– Requires crossing not just the river, but the river floodplain on the west side…about a third of a mile total between the two. Not insurmountable, but involves more than just crossing the river itself.

      – Such a crossing would impact a high-tension power line crossing of the river just south of your proposed location.

      – Depending on where it would be routed on the Hennepin County side, there are potential impacts to the Camp Coldwater spring.

      – Would likely require at-grade crossings of both Cleveland Ave and Mississippi River Blvd. Because of their similar elevations and close proximity to each other, it would be impossible to grade separate one but not the other. Elevating the rail line to pass over both would also impact the neighborhood.

      1. Cameron Slick

        I completely agree with three of your four points. The Junction I imagine would be extremely close to GSA, and approach at a height comparable to the elevated section as the blue line crosses the Crosstown highway, and shouldn’t have any impact on the springs.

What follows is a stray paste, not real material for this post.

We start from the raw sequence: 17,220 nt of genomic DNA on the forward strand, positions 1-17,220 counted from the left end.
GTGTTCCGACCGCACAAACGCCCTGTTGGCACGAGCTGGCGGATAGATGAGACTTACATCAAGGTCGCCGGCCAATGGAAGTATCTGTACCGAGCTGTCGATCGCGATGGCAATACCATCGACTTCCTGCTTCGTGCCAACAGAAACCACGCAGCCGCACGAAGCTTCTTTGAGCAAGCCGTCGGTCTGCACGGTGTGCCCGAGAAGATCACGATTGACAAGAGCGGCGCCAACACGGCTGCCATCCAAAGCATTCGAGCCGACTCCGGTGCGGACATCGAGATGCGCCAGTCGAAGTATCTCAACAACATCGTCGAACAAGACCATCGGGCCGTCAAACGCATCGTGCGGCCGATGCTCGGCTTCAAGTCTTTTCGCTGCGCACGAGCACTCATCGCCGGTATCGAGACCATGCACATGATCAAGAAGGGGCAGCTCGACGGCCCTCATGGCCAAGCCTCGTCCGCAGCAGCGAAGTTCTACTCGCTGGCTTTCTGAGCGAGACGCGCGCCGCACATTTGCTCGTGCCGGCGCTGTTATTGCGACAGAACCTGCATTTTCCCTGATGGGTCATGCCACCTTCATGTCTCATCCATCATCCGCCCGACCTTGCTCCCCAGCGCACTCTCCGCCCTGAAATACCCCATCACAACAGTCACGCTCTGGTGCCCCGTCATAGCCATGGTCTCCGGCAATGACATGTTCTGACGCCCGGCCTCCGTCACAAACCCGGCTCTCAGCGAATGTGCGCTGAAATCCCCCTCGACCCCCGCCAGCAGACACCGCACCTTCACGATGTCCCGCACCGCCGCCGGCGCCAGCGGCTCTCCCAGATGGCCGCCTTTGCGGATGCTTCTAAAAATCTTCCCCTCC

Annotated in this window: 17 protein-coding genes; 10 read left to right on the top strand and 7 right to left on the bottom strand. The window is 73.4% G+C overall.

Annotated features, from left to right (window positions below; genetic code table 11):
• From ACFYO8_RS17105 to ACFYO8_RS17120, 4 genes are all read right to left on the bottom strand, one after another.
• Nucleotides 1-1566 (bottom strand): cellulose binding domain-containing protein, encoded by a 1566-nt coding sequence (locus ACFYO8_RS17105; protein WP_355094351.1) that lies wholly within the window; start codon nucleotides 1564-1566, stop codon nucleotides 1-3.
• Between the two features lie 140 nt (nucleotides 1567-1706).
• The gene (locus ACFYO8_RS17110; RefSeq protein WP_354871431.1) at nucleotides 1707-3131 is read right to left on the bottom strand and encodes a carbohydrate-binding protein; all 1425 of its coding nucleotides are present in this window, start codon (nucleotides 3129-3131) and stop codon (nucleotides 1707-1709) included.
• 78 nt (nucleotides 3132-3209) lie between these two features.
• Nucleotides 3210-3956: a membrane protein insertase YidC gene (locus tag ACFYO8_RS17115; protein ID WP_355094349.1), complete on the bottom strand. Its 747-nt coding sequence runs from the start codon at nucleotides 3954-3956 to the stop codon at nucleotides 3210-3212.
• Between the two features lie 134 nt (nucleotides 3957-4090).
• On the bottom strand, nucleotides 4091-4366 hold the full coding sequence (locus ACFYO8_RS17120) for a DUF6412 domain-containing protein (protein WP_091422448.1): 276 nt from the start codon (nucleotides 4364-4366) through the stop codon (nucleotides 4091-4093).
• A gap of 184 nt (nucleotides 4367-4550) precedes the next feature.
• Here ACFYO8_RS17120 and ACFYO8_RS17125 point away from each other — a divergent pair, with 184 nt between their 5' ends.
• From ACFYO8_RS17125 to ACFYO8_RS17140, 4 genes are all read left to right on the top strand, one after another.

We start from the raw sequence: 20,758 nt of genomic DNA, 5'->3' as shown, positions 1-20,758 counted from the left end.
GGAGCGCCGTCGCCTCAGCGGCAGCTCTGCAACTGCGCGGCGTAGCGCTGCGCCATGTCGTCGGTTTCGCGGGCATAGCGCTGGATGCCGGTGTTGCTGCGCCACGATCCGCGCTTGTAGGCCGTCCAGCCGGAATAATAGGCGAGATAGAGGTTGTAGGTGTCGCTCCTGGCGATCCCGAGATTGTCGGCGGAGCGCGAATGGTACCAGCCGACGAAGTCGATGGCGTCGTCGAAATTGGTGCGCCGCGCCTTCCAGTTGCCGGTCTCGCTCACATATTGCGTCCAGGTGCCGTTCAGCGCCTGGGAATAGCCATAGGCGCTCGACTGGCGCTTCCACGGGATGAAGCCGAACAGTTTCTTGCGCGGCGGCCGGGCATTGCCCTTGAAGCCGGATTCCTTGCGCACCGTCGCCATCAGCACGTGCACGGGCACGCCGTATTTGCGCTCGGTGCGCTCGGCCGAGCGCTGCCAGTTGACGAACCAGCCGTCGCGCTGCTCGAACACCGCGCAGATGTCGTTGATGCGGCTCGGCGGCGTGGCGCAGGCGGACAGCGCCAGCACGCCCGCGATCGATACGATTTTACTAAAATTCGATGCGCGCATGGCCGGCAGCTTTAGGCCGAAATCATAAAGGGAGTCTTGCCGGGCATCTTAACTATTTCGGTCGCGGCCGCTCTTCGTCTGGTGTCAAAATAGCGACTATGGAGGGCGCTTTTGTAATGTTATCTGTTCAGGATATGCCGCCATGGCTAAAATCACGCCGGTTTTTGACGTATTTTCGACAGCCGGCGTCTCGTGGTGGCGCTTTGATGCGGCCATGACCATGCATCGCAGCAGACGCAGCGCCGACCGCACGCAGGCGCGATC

Crossing further north requires cutting through a huge swath of Minnehaha Park, and using the existing MN-5 bridge requires taking lanes and, either taking several buildings at Fort Snelling or building a vast elevated segment that needs to make a U Turnstiles properly serve the existing Fort Snelling station.

        1. Adam FroehligAdam Froehlig

          Out of curiosity, which point did you not agree with?

          Regarding using the Fort Rd Bridge crossing, I conceptualized a routing that would likely require a new Fort Rd Bridge, but otherwise doesn’t directly impact Fort buildings or require a lot of elevated segments near the Fort. The elevated segments would effectively be limited to crossing the Hwy 55/Fort Snelling interchange and crossing the river (extending up to Edgcumbe Rd).

          1. Cameron Slick

            The springs really shouldn’t be an issue because the line would be elevated in this segment, that is the point I disagree with, though no doubt it would be researched in an environmental study, and I am not an expert on infrastructure.

            You proposal is the absolute best I’ve seen or conceived up using the existing Fort Road route.

            From Fort Snelling station north, where your line curves to follow Crosstown/MN-55 my bridge would go northeast.

            The problem I really have with using the existing Fort Road/MN-5 route has more to do with the junction with MN-55. If there was a long-term goal of downgrading this junction it might be more doable.